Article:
RV Tire Basics

FrugarRV.com - RV Tire Basics - photo courtesy Yokohama Tire

Safe and dependable tires are critical to enjoying RV camping. RV Tire Basics includes how to read tire markings and how to maintain tires for travel trailers, motorhomes, and other recreational vehicles. Let’s get started.

RV Tire Markings

Think of your vehicle tires as air containers. Sealed inside is pressurized air that makes the tires firm but not rigid. Tires are constructed in layers to support vehicle weight, absorb road shocks, provide traction and braking, and maintain direction of travel. What’s the difference between tires? You can find out yourself by reading required markings on the side of the tire (refer to the illustration).

1 = Tire width (in millimeters)

2 = Aspect ratio (% of tire section width to height)

3 = Tire construction (Radial or Bias-ply)

4 = Rim diameter (in inches)

5 = Load index (measurement of load capacity; refer to manufacturer’s index chart)

6 = Speed symbol (maximum speed of tire design; refer to manufacturer’s symbol chart)

In addition, this code is preceeded by “P” for passenger tire, “ST” for special trailer, or “LT” for light truck design.

The other code on your tire that you should check is the DOT Code on the sidewall, specifically the last four digits. They indicate when the tire was manufactured; the first two digits are the WEEK number and the last two digits indicate the YEAR of manufacture. If the DOT code ends in “1618” the tire was manufactured during the 16th week (mid April) of 2018. (Note that some tire manufactuers include additional codes, such as “M16K 18RX”.)

Most important, refer to the trailer, truck, motorhome, or other vehicle’s owner’s manual for the manufacturer’s recommended tire size, rating, and air pressure.

RV Tire Maintenance

To keep your RV camping safer, make sure you read and maintain your vehicle(s) tires. Here are some RV tire maintenance tips:

  • Manufacturers recommend that tires not be used beyond 6-10 years of age. Tires parked in sunlight without cover are the most susceptible to sun aging and degradation.
  • Look for checking and cracking on RV tires; trailer tires are often neglected between camping seasons.
  • Maintain tire pressure following the vehicle and tire manufacturer instructions. If in doubt, ask a reputable tire retailer to recommend tire pressure.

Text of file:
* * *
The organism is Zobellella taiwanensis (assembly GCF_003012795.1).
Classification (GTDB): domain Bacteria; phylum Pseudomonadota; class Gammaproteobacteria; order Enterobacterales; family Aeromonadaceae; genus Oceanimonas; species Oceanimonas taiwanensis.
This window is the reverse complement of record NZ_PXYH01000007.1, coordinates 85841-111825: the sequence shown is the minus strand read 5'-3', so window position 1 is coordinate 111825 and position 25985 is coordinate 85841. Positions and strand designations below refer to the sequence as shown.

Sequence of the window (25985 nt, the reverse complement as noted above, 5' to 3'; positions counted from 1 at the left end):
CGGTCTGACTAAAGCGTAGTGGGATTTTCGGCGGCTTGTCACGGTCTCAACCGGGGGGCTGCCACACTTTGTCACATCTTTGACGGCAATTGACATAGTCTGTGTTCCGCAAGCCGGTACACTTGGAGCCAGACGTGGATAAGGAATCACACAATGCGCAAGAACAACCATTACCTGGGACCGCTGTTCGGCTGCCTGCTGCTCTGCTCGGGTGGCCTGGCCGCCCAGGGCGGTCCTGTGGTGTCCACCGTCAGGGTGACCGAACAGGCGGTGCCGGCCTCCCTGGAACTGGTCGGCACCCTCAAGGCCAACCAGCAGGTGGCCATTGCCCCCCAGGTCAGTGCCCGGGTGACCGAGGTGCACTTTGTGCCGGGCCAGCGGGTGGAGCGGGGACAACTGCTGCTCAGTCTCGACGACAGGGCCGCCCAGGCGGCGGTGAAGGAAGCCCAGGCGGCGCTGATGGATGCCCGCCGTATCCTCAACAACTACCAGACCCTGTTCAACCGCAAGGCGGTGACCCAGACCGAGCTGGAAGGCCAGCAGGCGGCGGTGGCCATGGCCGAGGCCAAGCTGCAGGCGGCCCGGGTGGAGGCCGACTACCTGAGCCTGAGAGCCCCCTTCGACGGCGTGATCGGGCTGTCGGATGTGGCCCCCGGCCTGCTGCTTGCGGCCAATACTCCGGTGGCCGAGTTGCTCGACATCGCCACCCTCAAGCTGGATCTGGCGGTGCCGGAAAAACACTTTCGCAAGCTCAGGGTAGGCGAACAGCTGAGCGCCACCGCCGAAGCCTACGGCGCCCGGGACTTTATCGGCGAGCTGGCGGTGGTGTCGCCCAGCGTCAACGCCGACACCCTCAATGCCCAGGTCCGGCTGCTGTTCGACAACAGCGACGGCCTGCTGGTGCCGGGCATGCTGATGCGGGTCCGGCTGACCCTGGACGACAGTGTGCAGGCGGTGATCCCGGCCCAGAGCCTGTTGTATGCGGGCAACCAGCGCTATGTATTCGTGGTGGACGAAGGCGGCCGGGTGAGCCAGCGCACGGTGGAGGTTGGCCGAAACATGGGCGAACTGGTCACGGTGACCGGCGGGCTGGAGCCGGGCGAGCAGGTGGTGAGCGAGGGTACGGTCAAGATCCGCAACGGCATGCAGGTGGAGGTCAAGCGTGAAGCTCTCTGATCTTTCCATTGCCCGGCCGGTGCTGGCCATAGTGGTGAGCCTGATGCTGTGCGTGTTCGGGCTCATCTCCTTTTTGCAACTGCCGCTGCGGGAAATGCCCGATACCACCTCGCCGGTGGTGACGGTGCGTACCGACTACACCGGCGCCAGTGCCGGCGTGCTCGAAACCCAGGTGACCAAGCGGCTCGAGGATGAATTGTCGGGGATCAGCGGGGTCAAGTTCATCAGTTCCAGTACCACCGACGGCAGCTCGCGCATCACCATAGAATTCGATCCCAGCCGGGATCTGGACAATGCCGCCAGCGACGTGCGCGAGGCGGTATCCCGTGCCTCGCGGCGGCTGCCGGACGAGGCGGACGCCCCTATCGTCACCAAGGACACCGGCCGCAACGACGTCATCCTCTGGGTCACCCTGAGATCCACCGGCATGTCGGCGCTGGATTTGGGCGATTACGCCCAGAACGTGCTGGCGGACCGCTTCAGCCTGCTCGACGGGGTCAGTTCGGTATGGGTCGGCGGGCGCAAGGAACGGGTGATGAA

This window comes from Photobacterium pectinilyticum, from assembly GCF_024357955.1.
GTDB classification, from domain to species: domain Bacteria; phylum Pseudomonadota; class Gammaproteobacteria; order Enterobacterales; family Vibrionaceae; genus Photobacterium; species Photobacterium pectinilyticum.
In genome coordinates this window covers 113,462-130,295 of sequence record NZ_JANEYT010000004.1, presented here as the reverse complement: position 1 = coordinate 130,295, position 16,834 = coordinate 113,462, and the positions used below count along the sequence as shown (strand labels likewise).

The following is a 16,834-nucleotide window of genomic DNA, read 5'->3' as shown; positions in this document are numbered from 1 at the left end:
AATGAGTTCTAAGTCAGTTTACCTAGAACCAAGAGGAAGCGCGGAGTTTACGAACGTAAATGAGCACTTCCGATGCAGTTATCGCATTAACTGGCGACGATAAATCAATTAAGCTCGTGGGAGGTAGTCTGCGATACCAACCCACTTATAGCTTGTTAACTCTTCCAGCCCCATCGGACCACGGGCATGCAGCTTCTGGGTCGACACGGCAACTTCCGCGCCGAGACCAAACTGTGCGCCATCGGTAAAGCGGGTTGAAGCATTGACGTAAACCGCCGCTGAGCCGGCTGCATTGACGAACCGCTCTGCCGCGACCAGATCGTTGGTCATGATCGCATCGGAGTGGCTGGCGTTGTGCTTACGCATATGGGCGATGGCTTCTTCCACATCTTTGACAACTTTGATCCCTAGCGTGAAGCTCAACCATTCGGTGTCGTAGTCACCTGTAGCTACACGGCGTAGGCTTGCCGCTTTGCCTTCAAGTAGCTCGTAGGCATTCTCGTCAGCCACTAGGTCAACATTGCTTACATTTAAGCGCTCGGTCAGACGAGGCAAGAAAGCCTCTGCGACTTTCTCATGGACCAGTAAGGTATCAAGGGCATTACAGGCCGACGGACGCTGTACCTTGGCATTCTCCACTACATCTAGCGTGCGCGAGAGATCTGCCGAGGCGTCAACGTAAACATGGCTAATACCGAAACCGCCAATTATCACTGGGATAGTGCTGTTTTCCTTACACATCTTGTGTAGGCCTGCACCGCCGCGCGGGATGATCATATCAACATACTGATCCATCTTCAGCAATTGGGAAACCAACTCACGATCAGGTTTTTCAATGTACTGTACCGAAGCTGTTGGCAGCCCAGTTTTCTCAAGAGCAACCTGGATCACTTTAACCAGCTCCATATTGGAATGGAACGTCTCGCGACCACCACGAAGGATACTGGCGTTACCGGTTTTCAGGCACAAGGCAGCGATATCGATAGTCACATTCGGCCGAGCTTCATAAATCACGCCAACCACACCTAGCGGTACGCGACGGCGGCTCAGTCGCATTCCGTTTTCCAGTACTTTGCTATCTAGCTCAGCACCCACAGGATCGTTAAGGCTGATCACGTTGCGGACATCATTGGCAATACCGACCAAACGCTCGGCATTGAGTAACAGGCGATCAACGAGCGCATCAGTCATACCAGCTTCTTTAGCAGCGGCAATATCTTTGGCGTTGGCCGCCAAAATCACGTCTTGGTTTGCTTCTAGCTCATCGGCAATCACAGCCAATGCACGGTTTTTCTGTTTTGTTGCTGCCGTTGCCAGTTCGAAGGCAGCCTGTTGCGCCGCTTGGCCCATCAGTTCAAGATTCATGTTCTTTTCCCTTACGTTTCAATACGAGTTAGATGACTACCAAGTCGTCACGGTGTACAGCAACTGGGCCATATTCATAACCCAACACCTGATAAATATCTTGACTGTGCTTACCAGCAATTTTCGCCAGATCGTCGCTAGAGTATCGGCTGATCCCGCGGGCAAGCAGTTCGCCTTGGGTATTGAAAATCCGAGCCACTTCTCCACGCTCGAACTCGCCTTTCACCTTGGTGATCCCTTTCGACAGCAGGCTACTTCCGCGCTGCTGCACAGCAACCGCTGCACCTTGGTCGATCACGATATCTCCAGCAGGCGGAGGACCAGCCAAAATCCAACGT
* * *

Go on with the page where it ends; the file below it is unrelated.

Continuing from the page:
• Don’t install passenger tires (P) on to a motorhome, towing pickup, van camper, or other light truck (LT) vehicle.
  • Always carry a spare tire. Some RVs are not equipped with them from the manufacturer to save weight and space (and money!). Road service can install your tire for you, but may not have a specialty tire in stock to bring you.
  • On a camping trip, check your tires once a day for inflation, damage, and wear.
  • Know where your tire jack and lug wrench are on your RV, if any.
  • If you’ve purchased a new or new-to-you RV, make sure you know how to change a tire on it in an emergency.
  • If your RV or tow vehicle has dual tires on the rear axle (dually), make sure you know how to check tire pressure on the inside tires.
  • Periodically check tread depth on all tires, which should be at least 2/32″ (1.6mm). If you don’t have a tread wear indicator, insert a Lincoln penny upside down in the tread; if you can see the top of Abe’s head, the tread is insufficient.
  • Rotate your RV tires (or have them rotated) every 5,000 to 8,000 miles per the vehicle manufacturer’s recommendation.
  • Don’t overload your RV. Excessive weight in your motorhome, trailer, camper, or tow vehicle and put excessive stress on tires.
  • Replace tires with the same tire size, type, and speed rating as recommended by the manufacturer. If not known, ask a trusted tire retailer.
  • Consider an RV emergency roadside assistance insurance policy.
  • Keep a Frugal Maintenance notebook with tire specifications and maintenance information.

>>Dan Ramsey, FrugalRV.com
Travel more – spend less!

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